Monday, August 07, 2006
I interviewed Stephen Hawking just before the publication of A Brief History of Time. I wrote a nice enough piece, but I was uneasy for two reasons. First, I also interviewed his then wife and, entirely unprompted by me, she attacked him for his increasing intolerance. Secondly, I politely pointed out to him that his use of Wittgenstein in the book was simply wrong. He said it wasn't and would not argue further. After his subsequent rise to fame, I wrote other articles questioning his wisdom and received, as I recall, an angry letter from his mother. I also reviewed his later book The Universe in a Nutshell reasonably favourably, but pointed out that, this time, he had grossly misread the line from Hamlet that provided his title. The review will be in Selected Articles in a moment. This was such a gross misreading that it made me think Hawking either didn't care or he was unintelligent, the former obviously being the more likely explanation. Meanwhile, he has, of course, appeared in Star Trek and The Simpsons as a global emblem of high intelligence. Now he has also been in the news for raising the question - see here - how can the universe keep going for the next hundred years? He didn't have an answer, though he did say we would have to colonise space. I gather Hawking is a good physicist - though not, I am told, top rank - but his popular persona is palpably infantile and even illiterate, perhaps because he sees condescension as the appropriate vernacular for the masses. It is a most bizarre and ridiculous phenomenon.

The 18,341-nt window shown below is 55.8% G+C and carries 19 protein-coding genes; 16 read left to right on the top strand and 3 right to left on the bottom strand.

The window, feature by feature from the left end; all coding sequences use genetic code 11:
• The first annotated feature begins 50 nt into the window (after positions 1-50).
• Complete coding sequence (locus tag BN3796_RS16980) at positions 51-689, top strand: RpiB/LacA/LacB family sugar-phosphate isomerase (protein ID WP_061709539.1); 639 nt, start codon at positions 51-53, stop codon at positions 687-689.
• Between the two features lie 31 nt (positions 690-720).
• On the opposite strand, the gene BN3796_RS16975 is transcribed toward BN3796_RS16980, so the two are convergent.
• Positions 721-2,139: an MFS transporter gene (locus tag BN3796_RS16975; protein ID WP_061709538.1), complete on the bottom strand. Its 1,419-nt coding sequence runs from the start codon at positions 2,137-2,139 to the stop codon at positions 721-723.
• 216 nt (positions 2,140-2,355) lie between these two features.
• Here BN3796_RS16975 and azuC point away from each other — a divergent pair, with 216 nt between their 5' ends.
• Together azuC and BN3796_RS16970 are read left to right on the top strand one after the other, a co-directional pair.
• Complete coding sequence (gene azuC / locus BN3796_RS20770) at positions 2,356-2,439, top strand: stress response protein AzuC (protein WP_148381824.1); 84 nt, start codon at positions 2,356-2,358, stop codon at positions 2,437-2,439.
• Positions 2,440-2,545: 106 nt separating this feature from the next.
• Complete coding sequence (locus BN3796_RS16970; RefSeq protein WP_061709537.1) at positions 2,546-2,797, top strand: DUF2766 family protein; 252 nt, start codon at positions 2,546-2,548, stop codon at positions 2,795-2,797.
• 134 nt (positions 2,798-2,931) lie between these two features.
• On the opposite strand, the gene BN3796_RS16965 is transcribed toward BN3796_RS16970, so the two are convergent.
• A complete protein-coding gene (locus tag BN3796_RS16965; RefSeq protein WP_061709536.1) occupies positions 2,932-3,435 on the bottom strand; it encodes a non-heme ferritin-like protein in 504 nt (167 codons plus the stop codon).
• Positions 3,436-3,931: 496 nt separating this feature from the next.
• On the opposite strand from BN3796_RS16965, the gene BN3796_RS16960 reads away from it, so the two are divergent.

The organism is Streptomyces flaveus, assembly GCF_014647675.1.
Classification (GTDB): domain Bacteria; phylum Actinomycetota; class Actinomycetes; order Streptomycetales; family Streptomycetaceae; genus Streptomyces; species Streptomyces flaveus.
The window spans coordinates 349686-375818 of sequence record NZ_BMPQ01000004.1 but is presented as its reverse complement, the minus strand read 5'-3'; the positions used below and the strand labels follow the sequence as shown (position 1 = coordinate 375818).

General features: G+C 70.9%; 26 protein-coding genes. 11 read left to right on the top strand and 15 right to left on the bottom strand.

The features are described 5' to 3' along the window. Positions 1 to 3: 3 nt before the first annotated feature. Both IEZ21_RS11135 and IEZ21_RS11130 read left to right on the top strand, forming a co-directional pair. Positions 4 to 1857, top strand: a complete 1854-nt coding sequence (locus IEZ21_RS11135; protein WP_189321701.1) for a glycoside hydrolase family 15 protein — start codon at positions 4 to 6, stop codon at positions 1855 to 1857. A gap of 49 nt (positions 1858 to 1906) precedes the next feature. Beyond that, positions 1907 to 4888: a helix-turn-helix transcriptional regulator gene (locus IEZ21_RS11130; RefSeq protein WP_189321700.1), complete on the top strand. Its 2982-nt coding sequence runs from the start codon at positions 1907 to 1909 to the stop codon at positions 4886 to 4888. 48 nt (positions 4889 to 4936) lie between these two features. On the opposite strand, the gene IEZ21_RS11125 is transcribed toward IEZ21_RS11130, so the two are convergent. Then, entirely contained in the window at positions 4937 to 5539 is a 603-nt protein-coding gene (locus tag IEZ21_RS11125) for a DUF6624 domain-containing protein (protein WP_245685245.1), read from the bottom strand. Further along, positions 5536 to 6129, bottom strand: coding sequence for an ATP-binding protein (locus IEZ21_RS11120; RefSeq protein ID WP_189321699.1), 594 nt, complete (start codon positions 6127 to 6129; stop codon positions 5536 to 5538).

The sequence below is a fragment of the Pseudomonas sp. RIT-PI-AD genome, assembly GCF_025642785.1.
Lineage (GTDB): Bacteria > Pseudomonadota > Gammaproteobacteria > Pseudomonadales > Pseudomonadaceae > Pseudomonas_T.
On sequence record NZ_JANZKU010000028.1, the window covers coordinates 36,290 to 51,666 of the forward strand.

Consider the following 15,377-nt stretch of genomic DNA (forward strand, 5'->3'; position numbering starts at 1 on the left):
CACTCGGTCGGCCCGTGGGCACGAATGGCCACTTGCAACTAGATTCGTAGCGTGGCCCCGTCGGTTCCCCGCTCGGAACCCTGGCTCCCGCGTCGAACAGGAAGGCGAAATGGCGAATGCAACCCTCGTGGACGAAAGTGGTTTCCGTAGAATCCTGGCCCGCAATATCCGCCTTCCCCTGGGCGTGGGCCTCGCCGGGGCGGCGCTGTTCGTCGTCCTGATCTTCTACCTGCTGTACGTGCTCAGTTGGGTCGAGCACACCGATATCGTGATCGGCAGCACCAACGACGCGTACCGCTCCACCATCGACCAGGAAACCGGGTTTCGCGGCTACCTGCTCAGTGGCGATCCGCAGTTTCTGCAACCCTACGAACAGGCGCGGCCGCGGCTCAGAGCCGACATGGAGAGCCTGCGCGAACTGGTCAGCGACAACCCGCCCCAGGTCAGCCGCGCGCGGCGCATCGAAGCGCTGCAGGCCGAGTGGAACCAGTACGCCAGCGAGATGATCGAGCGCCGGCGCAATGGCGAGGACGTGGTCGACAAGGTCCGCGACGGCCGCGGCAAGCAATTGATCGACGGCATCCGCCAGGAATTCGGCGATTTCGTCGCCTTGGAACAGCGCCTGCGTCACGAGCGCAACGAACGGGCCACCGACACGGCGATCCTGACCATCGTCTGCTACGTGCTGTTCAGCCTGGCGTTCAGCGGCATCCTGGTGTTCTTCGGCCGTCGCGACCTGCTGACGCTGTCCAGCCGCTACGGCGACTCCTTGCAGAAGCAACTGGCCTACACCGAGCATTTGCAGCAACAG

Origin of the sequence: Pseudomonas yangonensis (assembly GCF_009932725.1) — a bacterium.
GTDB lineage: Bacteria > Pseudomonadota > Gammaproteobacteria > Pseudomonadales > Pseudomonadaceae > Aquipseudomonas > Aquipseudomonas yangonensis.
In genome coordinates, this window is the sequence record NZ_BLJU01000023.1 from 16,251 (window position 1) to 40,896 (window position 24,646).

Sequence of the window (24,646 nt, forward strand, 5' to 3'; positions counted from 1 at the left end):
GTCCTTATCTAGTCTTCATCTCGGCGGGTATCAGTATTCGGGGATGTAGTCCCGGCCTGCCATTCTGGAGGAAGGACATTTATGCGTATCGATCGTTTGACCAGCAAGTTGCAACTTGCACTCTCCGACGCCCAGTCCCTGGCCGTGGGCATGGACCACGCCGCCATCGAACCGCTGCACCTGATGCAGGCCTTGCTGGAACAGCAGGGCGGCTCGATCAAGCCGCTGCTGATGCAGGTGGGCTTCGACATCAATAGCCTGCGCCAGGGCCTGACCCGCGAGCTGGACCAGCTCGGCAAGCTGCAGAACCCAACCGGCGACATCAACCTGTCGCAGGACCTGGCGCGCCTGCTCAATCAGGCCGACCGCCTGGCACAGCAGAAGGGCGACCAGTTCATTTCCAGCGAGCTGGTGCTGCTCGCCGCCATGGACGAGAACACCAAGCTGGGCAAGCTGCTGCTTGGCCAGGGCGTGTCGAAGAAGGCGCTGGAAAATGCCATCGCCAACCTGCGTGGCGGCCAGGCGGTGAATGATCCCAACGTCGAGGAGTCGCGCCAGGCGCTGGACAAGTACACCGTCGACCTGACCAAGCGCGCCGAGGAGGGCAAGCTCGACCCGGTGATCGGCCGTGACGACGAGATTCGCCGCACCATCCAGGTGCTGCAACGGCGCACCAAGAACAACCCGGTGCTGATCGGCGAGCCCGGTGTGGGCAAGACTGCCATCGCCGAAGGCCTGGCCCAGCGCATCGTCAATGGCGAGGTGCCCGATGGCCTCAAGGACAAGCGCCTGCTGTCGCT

Posted by Bryan Appleyard at 7:44 am